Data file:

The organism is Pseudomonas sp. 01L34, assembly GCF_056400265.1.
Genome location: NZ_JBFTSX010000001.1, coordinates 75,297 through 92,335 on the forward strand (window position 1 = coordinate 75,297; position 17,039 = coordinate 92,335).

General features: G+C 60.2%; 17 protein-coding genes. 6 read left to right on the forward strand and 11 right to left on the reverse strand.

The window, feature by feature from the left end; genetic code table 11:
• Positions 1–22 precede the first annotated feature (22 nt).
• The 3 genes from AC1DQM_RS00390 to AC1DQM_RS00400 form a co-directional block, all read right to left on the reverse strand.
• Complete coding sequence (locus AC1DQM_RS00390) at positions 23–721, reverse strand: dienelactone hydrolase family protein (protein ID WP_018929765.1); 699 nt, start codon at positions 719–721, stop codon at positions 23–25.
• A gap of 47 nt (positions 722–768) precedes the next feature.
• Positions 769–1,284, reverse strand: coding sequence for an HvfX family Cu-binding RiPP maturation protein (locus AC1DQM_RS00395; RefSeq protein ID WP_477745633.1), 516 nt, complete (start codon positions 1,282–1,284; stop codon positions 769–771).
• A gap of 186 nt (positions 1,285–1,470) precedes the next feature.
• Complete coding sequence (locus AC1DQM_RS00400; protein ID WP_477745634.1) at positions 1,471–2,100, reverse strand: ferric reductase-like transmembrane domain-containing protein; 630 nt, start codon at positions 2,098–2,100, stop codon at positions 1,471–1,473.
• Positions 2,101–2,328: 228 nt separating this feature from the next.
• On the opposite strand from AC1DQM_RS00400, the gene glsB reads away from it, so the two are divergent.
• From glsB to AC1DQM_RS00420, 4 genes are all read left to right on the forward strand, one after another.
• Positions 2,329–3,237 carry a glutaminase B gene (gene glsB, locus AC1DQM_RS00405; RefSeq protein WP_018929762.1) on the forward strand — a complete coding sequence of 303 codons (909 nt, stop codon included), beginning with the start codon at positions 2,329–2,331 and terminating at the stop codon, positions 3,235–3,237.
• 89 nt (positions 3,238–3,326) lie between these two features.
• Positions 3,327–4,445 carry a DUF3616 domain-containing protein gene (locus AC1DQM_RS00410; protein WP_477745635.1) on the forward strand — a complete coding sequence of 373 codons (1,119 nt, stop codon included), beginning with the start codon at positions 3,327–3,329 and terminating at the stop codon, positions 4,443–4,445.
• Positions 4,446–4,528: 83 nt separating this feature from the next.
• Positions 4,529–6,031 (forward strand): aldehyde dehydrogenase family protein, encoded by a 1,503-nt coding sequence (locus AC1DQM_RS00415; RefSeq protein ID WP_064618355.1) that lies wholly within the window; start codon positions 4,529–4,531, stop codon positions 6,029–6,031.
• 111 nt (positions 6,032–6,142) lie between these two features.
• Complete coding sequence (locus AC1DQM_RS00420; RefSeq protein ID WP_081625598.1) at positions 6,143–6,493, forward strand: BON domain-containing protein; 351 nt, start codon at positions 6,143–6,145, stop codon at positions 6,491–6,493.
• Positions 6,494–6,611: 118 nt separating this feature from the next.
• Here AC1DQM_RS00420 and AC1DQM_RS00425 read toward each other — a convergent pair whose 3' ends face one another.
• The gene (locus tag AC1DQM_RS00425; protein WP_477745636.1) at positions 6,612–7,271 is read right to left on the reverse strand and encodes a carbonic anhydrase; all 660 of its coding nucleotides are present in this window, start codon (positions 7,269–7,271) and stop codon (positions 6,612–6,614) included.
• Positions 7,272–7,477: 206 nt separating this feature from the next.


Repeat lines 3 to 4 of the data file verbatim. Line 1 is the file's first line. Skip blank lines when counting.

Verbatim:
General features: G+C 60.2%; 17 protein-coding genes. 6 read left to right on the forward strand and 11 right to left on the reverse strand.

The window, feature by feature from the left end; genetic code table 11: